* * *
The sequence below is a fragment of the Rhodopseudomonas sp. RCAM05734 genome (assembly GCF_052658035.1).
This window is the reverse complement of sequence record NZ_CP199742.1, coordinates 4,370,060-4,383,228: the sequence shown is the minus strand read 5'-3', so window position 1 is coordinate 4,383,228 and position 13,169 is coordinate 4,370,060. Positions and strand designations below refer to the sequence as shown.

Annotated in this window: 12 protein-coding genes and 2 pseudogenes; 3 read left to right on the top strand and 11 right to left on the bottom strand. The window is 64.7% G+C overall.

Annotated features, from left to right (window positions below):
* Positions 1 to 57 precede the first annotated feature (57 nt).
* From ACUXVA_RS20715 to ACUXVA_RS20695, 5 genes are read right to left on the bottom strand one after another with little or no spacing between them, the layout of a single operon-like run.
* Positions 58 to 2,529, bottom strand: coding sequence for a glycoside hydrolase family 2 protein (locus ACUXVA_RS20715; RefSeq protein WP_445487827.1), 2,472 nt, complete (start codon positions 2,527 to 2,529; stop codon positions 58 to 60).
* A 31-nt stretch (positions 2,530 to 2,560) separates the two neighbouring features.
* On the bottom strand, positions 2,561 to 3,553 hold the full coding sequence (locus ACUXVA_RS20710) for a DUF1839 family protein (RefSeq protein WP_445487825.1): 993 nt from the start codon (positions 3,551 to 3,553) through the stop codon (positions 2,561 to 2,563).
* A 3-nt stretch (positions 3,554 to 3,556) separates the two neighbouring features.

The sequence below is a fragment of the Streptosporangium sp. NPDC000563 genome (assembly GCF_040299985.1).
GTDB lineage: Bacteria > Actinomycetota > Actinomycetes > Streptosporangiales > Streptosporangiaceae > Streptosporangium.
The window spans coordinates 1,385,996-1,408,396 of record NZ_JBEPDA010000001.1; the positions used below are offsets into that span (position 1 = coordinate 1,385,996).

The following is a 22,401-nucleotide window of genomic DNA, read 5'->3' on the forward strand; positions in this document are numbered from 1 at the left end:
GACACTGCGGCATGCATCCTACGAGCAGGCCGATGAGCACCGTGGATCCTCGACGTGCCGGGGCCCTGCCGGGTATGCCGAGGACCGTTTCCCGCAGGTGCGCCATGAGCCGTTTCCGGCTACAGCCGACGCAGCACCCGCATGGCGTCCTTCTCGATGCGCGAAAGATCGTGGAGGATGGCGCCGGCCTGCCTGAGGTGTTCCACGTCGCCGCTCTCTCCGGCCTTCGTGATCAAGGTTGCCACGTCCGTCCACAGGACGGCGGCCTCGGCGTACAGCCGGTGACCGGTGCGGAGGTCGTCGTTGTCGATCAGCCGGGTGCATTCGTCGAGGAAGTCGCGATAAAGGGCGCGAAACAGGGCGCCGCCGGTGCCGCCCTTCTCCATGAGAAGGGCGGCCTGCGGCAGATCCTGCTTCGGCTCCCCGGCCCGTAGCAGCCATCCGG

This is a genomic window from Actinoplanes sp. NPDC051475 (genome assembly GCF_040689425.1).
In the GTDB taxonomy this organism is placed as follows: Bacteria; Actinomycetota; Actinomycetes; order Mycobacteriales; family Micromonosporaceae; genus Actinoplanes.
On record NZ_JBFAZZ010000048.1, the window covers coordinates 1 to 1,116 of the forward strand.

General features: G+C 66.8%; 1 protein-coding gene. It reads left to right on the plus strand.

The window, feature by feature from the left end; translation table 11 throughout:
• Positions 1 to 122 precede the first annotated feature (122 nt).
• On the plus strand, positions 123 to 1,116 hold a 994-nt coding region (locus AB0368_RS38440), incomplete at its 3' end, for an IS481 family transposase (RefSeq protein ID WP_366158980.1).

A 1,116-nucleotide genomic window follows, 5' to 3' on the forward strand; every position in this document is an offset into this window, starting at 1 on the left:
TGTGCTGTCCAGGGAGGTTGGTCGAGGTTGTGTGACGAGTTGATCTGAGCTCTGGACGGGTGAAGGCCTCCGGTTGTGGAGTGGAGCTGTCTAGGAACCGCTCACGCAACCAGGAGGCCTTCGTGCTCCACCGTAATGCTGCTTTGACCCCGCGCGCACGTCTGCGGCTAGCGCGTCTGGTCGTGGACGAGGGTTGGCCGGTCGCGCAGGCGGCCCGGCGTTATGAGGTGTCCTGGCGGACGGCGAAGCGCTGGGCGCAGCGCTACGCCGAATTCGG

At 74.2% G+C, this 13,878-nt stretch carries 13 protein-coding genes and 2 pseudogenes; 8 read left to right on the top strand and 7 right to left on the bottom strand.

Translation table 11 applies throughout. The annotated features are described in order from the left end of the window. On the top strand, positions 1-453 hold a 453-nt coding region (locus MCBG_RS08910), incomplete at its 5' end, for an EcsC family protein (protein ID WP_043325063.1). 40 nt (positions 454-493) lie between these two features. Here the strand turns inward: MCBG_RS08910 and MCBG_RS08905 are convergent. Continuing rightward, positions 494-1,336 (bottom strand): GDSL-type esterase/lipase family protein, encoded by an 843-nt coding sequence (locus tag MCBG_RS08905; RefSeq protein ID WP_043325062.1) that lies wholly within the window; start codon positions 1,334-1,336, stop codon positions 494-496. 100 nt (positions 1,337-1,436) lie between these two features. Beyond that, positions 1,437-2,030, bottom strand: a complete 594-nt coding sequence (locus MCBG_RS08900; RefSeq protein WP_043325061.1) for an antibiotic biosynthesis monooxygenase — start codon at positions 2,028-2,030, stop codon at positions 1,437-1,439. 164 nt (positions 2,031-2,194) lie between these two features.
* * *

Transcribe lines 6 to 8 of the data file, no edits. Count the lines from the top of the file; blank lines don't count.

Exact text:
* From ACUXVA_RS20715 to ACUXVA_RS20695, 5 genes are read right to left on the bottom strand one after another with little or no spacing between them, the layout of a single operon-like run.
* Positions 58 to 2,529, bottom strand: coding sequence for a glycoside hydrolase family 2 protein (locus ACUXVA_RS20715; RefSeq protein WP_445487827.1), 2,472 nt, complete (start codon positions 2,527 to 2,529; stop codon positions 58 to 60).
* A 31-nt stretch (positions 2,530 to 2,560) separates the two neighbouring features.